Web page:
Posted March 29, 2017 by Henry Ott
Categories: EMC Seminars, EMC Training

Warm up to EMC. On May 16-18, 2017, in partnership with IN Compliance magazine I will be presenting a three-day public  Electromagnetic Compatibility Engineering Seminar in Cocoa Beach, Florida (Orlando/Melbourne area), including  one-day (5/17/17) of concurrent EMC Exhibits. Includes, by popular request, a session on Pre-Compliance EMC Measurements.

This three-day intensive EMC seminar and exhibit covers the practical aspects of noise and interference control in electronic systems, and provides a working knowledge of EMC principles. Emphasis is on the cost-effective design of analog and digital systems. Commercial, industrial, medical, military, and aerospace aspects of EMC are emphasized. The amount and complexity of mathematics is kept to a minimum, and concepts are illustrated with examples of actual case histories.

Participants will obtain the knowledge necessary to design electronic equipment that is compatible with the electromagnetic environment, and is in compliance with national and international EMC regulations.

Topics covered include:

  • Cabling
  • Grounding Principles
  • Digital Layout and Grounding
  • High-Speed Digital Decoupling
  • Radiated Emission Control, both Common-Mode and Differential-Mode
  • Pre-Compliance EMC Measurements
  • Common-Mode Filters
  • Digital Transmission Lines
  • RF and Transient Immunity
  • Conducted Emission Control, both Common-Mode and Differential-Mode
  • Shielding Principles and Applications
  • Mixed Signal PCB Grounding and Layout

This seminar is directed towards electrical engineers, however, mechanical engineers, reliability and regulatory compliance engineers, technical managers, EMC test personnel, technicians, and others who need a working knowledge of electromagnetic compatibility principles will also benefit from attending.

In addition to the class notes, participants will receive a copy of both my latest 872 page award-winning* book, Electromagnetic Compatibility Engineering, published by John Wiley in 2009, and the Electromagnetic Compatibility EMC Pocket Guide by Ken Wyatt and Randy Jost, published by Scitech in 2013.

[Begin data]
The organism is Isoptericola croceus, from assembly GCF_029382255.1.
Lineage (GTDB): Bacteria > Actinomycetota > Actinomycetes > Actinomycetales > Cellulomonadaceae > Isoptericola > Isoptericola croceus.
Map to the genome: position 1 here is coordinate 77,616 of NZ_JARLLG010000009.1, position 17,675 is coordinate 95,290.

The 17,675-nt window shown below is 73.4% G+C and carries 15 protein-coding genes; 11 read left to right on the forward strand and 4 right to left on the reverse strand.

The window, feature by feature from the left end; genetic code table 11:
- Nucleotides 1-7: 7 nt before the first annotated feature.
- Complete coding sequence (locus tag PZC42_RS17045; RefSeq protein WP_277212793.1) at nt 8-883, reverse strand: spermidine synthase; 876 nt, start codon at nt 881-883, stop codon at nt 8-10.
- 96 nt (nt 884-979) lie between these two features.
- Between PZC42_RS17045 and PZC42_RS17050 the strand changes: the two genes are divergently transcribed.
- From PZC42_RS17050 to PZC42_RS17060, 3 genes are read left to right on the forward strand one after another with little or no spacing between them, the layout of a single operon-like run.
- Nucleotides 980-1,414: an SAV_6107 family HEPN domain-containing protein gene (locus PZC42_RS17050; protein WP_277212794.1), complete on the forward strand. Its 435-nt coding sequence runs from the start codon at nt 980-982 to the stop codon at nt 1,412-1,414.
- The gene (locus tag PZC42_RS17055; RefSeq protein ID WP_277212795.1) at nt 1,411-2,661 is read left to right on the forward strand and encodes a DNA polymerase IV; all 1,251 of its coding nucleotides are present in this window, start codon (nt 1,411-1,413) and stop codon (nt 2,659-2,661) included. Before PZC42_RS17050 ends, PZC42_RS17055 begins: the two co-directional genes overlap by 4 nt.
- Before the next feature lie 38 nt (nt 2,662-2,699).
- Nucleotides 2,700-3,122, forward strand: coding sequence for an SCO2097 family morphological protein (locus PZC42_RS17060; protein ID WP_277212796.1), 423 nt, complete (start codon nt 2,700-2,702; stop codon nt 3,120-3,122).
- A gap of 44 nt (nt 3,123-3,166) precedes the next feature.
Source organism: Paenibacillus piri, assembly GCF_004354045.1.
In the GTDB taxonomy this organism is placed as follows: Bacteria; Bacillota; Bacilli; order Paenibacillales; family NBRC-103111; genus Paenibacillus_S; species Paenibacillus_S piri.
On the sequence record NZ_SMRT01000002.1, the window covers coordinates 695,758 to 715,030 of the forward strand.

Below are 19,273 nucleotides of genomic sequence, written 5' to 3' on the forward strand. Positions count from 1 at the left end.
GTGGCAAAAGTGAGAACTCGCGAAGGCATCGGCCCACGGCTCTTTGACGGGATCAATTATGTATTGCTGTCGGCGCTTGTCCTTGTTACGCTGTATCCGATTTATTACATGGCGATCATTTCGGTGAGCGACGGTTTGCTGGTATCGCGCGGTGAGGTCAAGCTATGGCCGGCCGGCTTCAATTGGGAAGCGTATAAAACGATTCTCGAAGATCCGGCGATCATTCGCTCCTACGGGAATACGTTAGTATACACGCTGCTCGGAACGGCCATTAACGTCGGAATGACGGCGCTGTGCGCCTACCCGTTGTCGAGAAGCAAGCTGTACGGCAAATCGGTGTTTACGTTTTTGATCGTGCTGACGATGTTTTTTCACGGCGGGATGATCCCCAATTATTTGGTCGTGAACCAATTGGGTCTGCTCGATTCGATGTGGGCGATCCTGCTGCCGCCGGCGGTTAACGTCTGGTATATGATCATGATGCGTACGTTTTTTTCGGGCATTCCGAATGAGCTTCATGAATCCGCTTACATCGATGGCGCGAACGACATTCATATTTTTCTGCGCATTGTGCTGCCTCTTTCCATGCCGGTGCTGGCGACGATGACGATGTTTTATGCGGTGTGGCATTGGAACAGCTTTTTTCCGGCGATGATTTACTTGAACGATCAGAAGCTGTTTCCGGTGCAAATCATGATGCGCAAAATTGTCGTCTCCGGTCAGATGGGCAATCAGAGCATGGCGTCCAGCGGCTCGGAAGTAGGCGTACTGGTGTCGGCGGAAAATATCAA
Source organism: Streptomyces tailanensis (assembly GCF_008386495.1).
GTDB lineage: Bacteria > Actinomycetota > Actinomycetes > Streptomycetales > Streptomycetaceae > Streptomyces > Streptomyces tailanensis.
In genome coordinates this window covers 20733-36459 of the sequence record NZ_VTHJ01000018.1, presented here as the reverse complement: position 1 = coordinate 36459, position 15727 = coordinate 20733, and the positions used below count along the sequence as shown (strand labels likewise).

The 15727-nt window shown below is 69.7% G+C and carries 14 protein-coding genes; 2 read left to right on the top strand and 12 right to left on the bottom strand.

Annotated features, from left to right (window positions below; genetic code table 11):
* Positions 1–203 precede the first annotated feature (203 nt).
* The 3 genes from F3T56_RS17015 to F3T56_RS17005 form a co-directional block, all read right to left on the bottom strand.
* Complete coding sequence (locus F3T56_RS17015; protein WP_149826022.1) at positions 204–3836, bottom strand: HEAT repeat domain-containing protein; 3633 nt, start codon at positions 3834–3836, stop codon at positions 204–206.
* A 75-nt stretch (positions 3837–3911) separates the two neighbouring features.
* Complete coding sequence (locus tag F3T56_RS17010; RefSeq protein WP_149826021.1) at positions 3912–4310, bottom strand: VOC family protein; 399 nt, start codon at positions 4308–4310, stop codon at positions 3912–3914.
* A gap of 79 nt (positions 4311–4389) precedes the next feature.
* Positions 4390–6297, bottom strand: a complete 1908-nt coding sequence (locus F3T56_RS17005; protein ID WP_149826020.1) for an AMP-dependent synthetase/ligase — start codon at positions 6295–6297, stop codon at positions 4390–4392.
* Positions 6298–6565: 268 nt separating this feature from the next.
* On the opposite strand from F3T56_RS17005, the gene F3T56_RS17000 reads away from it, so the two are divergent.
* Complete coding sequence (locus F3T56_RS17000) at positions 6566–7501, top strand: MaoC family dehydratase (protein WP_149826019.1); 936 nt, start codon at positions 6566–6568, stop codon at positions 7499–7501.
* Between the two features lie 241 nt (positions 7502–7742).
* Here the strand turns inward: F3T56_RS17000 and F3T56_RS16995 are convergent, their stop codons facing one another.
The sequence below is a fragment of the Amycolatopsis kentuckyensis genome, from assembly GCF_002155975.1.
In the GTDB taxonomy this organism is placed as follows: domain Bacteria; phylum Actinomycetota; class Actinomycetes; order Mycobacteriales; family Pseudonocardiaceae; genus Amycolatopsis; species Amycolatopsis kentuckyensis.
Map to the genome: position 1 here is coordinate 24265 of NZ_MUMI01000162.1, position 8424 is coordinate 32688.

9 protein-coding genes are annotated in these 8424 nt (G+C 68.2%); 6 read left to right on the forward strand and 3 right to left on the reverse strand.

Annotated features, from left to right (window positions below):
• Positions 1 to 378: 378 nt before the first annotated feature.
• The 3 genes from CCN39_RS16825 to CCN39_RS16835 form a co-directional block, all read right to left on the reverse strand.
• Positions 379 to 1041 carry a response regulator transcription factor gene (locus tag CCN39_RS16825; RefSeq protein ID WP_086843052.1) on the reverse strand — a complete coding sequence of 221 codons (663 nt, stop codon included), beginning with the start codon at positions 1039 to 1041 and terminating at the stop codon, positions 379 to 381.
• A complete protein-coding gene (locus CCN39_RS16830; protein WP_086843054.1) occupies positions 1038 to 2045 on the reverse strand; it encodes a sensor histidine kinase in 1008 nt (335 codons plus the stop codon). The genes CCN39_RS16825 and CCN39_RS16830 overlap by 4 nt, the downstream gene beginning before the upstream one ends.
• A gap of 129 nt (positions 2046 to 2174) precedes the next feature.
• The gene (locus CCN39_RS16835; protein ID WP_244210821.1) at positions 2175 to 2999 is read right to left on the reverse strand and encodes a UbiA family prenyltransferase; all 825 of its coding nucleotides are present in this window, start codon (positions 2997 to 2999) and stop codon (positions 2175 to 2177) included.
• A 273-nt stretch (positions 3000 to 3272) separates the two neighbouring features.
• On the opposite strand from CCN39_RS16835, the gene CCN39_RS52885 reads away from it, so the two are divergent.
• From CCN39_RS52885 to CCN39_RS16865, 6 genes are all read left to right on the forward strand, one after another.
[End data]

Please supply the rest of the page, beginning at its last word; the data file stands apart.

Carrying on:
* Association of American Publishers “2009 PROSE Award” in the field of Engineering & Technology.

On Wednesday, May 17, 2017, we will welcome a small group of EMC companies who will exhibit their products and services. During breakfast, morning and afternoon breaks, and an extended lunch, course attendees will have time to visit exhibitors’ displays and connect with some of the industry’s top suppliers, including test laboratories, test equipment companies, and EMC component manufacturers. After Wednesday’s technical session, we will all get together at a reception sponsored by the exhibitors for some food, drink, and good EMC comradery.

Comments from a few previous seminar attendees:

  • “I had high expectations for this course, high enough to justify travel from the opposite side of the planet. Henry exceeded them all!”
  • “I learned a lot of what I thought I knew was wrong, and when it was right I learned why it was right.”
  • “EMC demystified! It’s not black magic as many claim.”
  • “Probably the most useful technical seminar I have ever attended. Should have learned this 20 years ago.”
  • “This is the best practical course available.”
  • “An excellent seminar presented by a pragmatic, knowledgeable, entertaining teacher.”
  • “Excellent course! Presented in a very understandable way, even for a mechanical engineer.”

Registration is limited – so sign up early to guarantee your place. Sign up by April 7, 2017 and take advantage of a $200 early registration discount. Don’t miss this opportunity, click here for more information.

Antenna Modeling Software for the MAC

Posted March 23, 2015 by Henry Ott
Categories: Antennas


I like using MAC computers because of the inherent stability of the underlying UNIX operating system, and the immunity to most viruses. One disadvantage, however, is that not all types of programs are written for the MAC. I occasionally have need for an antenna modeling program. On my windows PC, I used EZNEC (http://www.eznec.com) which costs about $100.